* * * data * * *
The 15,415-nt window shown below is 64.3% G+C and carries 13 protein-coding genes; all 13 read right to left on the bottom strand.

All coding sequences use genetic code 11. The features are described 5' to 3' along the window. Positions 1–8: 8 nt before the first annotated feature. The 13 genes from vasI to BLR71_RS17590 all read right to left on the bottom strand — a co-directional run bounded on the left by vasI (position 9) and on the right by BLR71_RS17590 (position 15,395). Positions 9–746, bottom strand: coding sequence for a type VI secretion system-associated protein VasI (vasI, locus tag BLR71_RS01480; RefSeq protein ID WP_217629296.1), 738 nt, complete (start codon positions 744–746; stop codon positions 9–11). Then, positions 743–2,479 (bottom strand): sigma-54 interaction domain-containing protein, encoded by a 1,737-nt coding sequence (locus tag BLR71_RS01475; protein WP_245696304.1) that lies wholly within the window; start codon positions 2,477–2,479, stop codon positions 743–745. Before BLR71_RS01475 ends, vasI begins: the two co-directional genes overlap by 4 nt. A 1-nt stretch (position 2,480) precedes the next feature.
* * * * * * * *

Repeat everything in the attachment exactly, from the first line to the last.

The 15,415-nt window shown below is 64.3% G+C and carries 13 protein-coding genes; all 13 read right to left on the bottom strand.

All coding sequences use genetic code 11. The features are described 5' to 3' along the window. Positions 1–8: 8 nt before the first annotated feature. The 13 genes from vasI to BLR71_RS17590 all read right to left on the bottom strand — a co-directional run bounded on the left by vasI (position 9) and on the right by BLR71_RS17590 (position 15,395). Positions 9–746, bottom strand: coding sequence for a type VI secretion system-associated protein VasI (vasI, locus tag BLR71_RS01480; RefSeq protein ID WP_217629296.1), 738 nt, complete (start codon positions 744–746; stop codon positions 9–11). Then, positions 743–2,479 (bottom strand): sigma-54 interaction domain-containing protein, encoded by a 1,737-nt coding sequence (locus tag BLR71_RS01475; protein WP_245696304.1) that lies wholly within the window; start codon positions 2,477–2,479, stop codon positions 743–745. Before BLR71_RS01475 ends, vasI begins: the two co-directional genes overlap by 4 nt. A 1-nt stretch (position 2,480) precedes the next feature.